ਜਸਪਾਲ ਸਿੰਘ ਸਿੱਧੂ, ਗੁਰਬਚਨ ਸਿੰਘ
ਗਿਆਨੀ ਕੇਵਲ ਸਿੰਘ, ਸਾਬਕਾ ਜਥੇਦਾਰ ਤਖ਼ਤ ਸ਼੍ਰੀ ਦਮਦਮਾ ਸਾਹਿਬ
ਸ. ਗੁਰਤੇਜ ਸਿੰਘ ਆਈਏਐਸ,
ਡਾ. ਗੁਰਦਰਸ਼ਨ ਸਿੰਘ ਢਿੱਲੋਂ, ਰਿਟਾਇਰਡ ਪ੍ਰੋਫੈਸਰ ਪੰਜਾਬ ਯੂਨੀਵਰਸਟੀ ਚੰਡੀਗੜ੍ਹ
ਪ੍ਰੋਫੈਸਰ ਪ੍ਰੀਤਮ ਸਿੰਘ, ਬਰੂਕਸ ਕਾਲਜ ਆਕਸਫੋਰਡ
ਡਾ. ਦਰਸ਼ਨ ਸਿੰਘ ਤਾਤਲਾ, ਨਾਮਵਰ ਲੇਖਕ
ਡਾ. ਸਵਰਾਜ ਸਿੰਘ, ਯੂ.ਐੱਸ.ਏ.
ਸ. ਗੁਰਪਰੀਤ ਸਿੰਘ, ਬੁਲਾਰਾ ਕੇਂਦਰੀ ਸਿੰਘ ਸਭਾ ਚੰਡੀਗੜ੍ਹ
ਸ. ਸੁਖਦੇਵ ਸਿੰਘ, ਸੀਨੀਅਰ ਪੱਤਰਕਾਰ
ਸ. ਰਾਜਵਿੰਦਰ ਸਿੰਘ ਬੈਂਸ, ਐਡਵੋਕੇਟ ਪੰਜਾਬ ਅਤੇ ਹਰਿਆਣਾ ਹਾਈ ਕੋਰਟ
ਗੁਰਿੰਦਰ ਅਜ਼ਾਦ, ਫ਼ਿਲਮ ਮੇਕਰ, ਐਕਟੀਵਿਸਟ,
ਸ.ਖੁਸ਼ਹਾਲ ਸਿੰਘ, ਜਰਨਲ ਸਕੱਤਰ ਕੇਂਦਰੀ ਸਿੰਘ ਸਭਾ ਚੰਡੀਗੜ੍ਹ
The Objectives of Jionda Punjab
Ailments afflicting the present-day Indian Punjab are rooted in history. It was the colonial period which uprooted indigenous, stable societies and changed them beyond recognition the world over, pushing them onto the path of so-called modernisation in the 19th century. The linguistic, cultural and material changes European colonial masters brought about in the lives of the colonised people, are now manifesting themselves in the shape of many irreconcilable and unsolvable contradictions.
Similarly, the pluralistic and harmonious society of Punjab underwent cataclysmic changes after the collapse of its native ruler Maharaja Ranjit Singh’s sovereign regime and its replacement by British rule in 1850. Then, Punjab was annexed to a centralised colonial rule in the Indian subcontinent and the British affected many distortions in its cultural and historical identity. Since the new rulers had conquered Punjab from the Sikhs, the latter were systematically subjected to physical, cultural and religious subjugation. The Sikh institutions were weakened by injecting neo-Brahminic ritualism twisting their religious principles and practice.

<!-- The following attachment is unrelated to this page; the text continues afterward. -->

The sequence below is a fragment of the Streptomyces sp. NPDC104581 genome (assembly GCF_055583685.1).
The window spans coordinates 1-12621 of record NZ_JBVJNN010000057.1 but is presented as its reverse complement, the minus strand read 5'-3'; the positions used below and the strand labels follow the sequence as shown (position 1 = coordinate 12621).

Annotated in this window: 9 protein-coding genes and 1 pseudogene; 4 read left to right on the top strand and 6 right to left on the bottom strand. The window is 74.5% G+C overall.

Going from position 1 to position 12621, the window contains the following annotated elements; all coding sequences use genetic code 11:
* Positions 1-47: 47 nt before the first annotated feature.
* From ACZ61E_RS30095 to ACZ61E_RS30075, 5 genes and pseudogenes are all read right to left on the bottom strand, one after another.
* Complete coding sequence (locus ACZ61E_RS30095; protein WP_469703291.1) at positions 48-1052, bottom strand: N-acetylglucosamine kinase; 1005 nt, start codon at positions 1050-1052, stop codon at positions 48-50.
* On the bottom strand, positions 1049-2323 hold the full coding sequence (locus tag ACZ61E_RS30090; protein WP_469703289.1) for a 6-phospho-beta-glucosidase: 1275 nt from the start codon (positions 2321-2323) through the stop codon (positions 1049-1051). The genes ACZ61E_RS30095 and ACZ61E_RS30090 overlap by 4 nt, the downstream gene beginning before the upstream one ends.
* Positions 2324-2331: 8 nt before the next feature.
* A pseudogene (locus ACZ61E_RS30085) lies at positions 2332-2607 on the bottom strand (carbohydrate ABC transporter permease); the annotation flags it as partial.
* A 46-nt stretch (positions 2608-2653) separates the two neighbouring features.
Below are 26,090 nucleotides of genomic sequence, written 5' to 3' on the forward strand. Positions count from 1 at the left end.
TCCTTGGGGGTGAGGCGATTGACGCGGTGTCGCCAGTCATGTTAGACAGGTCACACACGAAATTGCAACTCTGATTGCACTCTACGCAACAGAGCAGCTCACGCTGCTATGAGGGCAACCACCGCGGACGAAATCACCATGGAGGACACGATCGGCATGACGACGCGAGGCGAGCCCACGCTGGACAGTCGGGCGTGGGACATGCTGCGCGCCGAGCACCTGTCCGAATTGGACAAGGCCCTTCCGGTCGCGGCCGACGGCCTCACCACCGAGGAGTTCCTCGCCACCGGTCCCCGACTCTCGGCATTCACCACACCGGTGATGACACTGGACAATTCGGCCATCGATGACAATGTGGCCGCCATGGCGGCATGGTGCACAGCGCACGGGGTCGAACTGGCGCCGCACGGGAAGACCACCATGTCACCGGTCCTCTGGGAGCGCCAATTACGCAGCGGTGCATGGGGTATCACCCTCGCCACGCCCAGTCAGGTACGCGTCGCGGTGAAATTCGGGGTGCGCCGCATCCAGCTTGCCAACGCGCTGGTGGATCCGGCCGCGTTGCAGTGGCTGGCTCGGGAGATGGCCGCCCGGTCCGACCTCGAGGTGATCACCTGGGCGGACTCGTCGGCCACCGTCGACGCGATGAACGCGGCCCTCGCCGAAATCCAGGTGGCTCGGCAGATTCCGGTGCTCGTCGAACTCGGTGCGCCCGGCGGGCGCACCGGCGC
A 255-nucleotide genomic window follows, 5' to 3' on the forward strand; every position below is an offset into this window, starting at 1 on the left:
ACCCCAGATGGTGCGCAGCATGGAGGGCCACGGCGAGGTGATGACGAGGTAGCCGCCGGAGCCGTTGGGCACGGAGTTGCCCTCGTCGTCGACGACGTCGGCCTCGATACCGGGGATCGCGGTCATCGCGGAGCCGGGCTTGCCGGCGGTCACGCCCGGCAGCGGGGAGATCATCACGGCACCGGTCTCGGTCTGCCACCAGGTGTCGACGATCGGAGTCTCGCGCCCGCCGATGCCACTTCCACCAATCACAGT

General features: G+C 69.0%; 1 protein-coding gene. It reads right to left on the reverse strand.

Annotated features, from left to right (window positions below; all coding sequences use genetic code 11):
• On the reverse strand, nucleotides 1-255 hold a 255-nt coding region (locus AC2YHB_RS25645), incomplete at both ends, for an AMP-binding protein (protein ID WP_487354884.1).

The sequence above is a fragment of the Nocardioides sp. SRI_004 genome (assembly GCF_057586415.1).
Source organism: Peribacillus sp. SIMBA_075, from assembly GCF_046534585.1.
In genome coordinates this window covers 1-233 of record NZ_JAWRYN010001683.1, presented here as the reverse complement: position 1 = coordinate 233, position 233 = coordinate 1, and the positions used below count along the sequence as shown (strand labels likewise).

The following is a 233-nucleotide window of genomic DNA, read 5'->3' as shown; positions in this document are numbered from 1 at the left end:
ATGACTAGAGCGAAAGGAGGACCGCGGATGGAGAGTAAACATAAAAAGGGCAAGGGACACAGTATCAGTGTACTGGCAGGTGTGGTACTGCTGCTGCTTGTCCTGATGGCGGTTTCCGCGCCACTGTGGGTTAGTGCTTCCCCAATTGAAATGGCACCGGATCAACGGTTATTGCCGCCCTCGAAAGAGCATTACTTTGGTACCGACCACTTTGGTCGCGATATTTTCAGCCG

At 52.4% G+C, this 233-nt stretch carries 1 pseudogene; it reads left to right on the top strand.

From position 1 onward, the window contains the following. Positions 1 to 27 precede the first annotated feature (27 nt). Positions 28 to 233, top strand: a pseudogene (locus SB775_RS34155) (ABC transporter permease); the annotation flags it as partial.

The second half of 19th century witnessed the rise of Hindu nationalism — a European copycat — in far off places, which travelled to Punjab dividing its society into three conflicting religious communities — Muslims, Hindus and Sikhs. A tug-of-war that ensued among them resulted in an irreparable damage to the Punjabi language and culture. Feeling of Punjabiyat was lost forever with Punjabis themselves becoming scapegoats of political manoeuvres hatched by mutually contending Congress, Muslim League, and the Empire in other parts of India.
Ironically, the bloody Partition of Punjab cooked up and planned by the forces located outside was executed on its soil which took a toll of one million lives and uprooting ten million others. Thus, communal swelter fell on overwhelmingly unsuspecting Punjabis literally as “a bolt from the blue”.
The Sikhs emerged as the worst damaged out of Partition and were reduced to an ineffective tiny minority in the Indian context.
Congress leaders who chose Partition, rejecting the other option of a federalised form of government, to retain the united Indian subcontinent, bequeathed their divisive and centralising polity to India after 1947. The Sikhs who had made sacrifices much more than their proportion of the population in the freedom struggle again slipped into an unspoken and unannounced enslavement, surreptitiously enforced on them in the name of democracy. The colonial administration has continued to operate in the form of Indian establishment thereafter. Punjab’s protruding diversity and cultural distinction owing to a unique Sikh identity were the first among others to be smothered to raise a centralised “Indian nation” based on the majority’s ethos and culture. Hence, New Delhi’s hegemonic incursions torpedoed the creation of Punjabi linguistic state and mounted army attack on the Golden Temple while staging a decade-long bloodshed in Punjab.
Since Independence, India’s political tradition has largely been authoritarian, even as it claims of itself as the world’s largest democracy. Paradoxically, the Indian state has perfected the art of “blaming the victims” and projecting political dissidents as “terrorists, anti-national, seditious and so on”. For this purpose, the media has become (in pursuance of its economic interests) a willing tool of the state for spreading misinformation and disinformation with impunity. Like other troubled areas, Punjab has, too, witnessed and experienced a better section of media, enjoying political patronage, engaging in disseminating news packaged in provocative tone and communal in content.